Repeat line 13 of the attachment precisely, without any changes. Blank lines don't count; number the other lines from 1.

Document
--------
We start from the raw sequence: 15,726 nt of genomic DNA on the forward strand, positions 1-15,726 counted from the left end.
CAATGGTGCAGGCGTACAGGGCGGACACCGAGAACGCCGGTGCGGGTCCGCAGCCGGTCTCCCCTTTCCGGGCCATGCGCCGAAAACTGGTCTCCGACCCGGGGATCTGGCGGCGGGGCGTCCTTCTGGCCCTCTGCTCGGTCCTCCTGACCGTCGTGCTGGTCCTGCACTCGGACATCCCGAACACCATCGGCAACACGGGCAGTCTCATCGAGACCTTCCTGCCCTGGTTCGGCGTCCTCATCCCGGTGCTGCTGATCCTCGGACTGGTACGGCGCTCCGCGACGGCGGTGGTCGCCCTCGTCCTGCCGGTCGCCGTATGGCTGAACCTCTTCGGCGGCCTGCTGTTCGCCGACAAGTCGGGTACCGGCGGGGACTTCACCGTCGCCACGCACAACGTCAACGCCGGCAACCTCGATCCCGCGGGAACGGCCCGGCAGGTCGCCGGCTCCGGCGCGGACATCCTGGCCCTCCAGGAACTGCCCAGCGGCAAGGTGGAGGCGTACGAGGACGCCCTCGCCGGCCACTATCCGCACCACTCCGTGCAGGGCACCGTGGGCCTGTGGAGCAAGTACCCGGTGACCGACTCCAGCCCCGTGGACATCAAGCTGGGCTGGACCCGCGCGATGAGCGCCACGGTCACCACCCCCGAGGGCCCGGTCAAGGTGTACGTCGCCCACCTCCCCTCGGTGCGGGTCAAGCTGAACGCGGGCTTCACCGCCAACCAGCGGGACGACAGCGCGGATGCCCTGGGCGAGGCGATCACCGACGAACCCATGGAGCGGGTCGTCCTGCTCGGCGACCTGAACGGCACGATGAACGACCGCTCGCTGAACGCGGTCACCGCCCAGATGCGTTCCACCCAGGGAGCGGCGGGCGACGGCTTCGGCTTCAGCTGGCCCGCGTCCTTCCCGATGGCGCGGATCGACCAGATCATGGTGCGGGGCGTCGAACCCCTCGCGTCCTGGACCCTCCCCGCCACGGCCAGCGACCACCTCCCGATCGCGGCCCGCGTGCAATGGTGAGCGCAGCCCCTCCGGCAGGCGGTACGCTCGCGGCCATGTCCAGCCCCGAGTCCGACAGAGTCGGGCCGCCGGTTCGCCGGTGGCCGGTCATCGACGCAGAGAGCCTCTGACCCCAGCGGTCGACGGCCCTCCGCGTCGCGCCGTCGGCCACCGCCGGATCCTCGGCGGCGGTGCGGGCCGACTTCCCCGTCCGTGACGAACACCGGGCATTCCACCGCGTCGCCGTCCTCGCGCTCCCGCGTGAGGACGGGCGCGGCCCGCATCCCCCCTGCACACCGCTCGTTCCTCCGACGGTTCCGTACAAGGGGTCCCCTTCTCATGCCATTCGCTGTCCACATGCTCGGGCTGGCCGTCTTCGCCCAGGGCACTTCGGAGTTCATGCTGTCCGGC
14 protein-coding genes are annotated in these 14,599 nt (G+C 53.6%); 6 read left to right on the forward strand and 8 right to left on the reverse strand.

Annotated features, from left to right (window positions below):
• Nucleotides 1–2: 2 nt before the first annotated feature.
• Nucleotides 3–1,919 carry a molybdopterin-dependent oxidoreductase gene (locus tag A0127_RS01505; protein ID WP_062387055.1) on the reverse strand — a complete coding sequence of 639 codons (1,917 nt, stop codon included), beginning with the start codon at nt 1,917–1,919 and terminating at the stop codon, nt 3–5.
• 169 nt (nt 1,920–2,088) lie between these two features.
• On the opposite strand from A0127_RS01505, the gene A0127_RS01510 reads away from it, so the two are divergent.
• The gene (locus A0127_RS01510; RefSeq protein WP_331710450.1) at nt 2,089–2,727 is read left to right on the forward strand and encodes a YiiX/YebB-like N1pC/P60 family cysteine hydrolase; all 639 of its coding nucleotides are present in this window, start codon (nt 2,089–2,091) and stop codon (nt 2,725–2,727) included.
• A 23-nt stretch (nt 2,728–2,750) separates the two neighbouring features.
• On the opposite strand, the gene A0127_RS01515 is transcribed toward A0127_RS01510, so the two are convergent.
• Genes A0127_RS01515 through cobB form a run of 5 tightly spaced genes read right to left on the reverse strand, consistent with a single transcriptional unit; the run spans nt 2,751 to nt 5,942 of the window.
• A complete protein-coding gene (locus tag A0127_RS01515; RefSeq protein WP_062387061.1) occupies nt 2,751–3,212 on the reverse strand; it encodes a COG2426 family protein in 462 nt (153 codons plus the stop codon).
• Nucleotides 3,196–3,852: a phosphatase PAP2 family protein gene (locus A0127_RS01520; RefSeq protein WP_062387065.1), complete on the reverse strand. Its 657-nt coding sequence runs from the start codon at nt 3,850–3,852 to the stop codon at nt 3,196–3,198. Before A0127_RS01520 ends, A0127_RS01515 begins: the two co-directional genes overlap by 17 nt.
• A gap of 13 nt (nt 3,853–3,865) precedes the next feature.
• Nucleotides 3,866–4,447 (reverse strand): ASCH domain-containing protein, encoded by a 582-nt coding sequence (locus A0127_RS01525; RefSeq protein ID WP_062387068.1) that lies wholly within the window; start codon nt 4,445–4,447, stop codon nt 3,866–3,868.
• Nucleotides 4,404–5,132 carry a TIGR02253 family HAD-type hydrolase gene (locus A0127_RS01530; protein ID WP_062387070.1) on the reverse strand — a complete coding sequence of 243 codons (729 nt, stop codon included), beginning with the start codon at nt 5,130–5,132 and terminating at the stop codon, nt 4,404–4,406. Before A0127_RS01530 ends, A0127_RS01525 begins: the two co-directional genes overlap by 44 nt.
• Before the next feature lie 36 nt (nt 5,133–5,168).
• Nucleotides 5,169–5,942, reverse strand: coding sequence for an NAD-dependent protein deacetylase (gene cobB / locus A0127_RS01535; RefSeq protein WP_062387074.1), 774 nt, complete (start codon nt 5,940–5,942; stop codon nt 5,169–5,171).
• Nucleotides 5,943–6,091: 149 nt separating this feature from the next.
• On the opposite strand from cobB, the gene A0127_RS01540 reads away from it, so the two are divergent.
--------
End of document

• A complete protein-coding gene (locus tag A0127_RS01515; RefSeq protein WP_062387061.1) occupies nt 2,751–3,212 on the reverse strand; it encodes a COG2426 family protein in 462 nt (153 codons plus the stop codon).